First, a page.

Engineer Barracks was home for elderly inmates and to provide assistance to hospital departments for cardiac disease, tuberculosis, etc. There were cultural events here and lectures. Upstairs was established prayer place. Today, home of social care.


Do you still remember the time when, in Prague or Brno, you got up to offer your seat in the tram to an old man, when your mother bent down to pick up a parcel, or an umbrella dropped from the trembling hands of an old woman? We live in Terezín, the town of the floodgate and the black market, a town where the stronger triumph over the weaker, in a ghetto shaped by primitive urges, by the fight for an extra ration, a place in the line for bread, in front of the distribution center for clothes and shoes, in the dentist's office. Respect for age, once personified in the beautiful white hair of your grandmother, your mother's mother, has disappeared. Today, old age is personified by the aged from Vienna, Berlin, Cologne, hundreds, thousands of strange, starving, sick people who need looking after, and who stand before you. The aged from the Protectorate were transported in cattle wagons to the east, that they might never (do you realize the terror of that word?) ever again see their children, their grandchildren. Several old men and women from Germany live in Terezín today. They not only live in the ghetto, they live in a strange and, let's be honest, hostile environment. Hunger, terrible living conditions, illness and homesickness have caused bitterness, nervousness, mistrust, and a strong tendency to quarrel among these aged from Germany. Age is not taboo for us. We are not, and shall never be, in favor of injections that artificially prolong life or hasten dying. Somewhere in Poland the old, sick, starving, abandoned mother of your mother reembers. Let us regard them with the affectionate look of our childhood, let us refresh them with our youthful smile, let ussupport them with the strength of our manhood - the aged from Germany, the sick, the starving, the abandoned.

- Pepek (Josef Stiassny)


It is cold. The streets of Terezín are completely snowed under and the snow is already beginning to freeze in the bitter cold. I amble slowly along the sidewalk, watching life in the street. Suddenly I catch sight of an old man of about eighty, with white hair and a white beard. Were I to judge him by the way he walks I wouldn't put him at more than forty. He walks briskly, carrying his mess kit. Perhaps he is going to fetch his lunch. Suddenly he stumbles and falls on the frozen, unsanded sidewalk. He hits his head on the pavement and lies there without moving. Passersby rush up to help the old man and one of them, a doctor, judging by the badge of Aesculapius he is wearing, examines the old man, but all he can do is confirm death. A few days after this occurrence I visited one of the blocks. As I entered one of the many rooms, a terrible stench hit me. Along the dusty walls there were two rows of wooden bunks. When I went further into the room I saw that the bunks were occupied by many old men and women with sunken cheeks. Some were groaning weakly. I approached a man in a white coat who was on duty with two nurses. I asked what the matter with these people was, and where in fact I was. "My boy," said the man in the white coat, "this is the hospital for the aged. Most of them are suffering from pneumonia. Don't forget, we're in Terezín. They get cold in the unheated rooms and crawl into bed for warmth. Then they get pneumonia and in a few days they're gone." And the doctor hurried off. I am not particularly sensitive but later, when I thought about these two occurrences, which are surely quite common in the ghetto, I felt like crying. Never before had the horror of Terezín struck me so compellingly as then. And once again, I was richer by another experience.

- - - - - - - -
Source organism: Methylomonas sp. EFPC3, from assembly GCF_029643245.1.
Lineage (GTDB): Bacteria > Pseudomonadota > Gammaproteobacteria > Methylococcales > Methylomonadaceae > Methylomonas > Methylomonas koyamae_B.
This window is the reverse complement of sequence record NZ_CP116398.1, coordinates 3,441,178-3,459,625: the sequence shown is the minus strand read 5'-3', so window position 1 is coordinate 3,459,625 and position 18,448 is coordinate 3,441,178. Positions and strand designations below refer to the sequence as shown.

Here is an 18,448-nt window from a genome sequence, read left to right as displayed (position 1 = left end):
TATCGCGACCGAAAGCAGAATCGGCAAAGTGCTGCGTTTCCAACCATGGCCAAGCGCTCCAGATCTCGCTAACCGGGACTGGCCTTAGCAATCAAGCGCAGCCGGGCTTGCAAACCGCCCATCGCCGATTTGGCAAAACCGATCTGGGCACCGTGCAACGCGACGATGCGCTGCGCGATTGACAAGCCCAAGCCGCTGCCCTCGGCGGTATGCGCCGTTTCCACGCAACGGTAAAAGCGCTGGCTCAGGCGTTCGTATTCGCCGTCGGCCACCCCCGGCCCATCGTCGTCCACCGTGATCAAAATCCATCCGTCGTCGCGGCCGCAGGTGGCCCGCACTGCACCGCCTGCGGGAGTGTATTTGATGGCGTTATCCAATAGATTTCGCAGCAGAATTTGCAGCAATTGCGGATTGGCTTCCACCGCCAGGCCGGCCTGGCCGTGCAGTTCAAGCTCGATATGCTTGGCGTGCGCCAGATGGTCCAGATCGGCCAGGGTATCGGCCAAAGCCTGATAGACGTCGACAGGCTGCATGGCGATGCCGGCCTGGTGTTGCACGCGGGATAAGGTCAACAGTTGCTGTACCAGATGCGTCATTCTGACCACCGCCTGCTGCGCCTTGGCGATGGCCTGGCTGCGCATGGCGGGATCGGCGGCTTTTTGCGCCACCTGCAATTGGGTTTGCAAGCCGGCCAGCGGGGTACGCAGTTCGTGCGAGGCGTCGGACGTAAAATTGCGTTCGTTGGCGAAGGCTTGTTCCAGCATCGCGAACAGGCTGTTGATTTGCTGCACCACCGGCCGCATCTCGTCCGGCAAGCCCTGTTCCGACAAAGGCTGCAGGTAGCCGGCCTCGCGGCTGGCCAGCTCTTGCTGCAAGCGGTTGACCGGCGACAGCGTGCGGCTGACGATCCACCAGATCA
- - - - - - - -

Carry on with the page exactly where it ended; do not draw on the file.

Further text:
- Don Herberto (Herbert Fischl)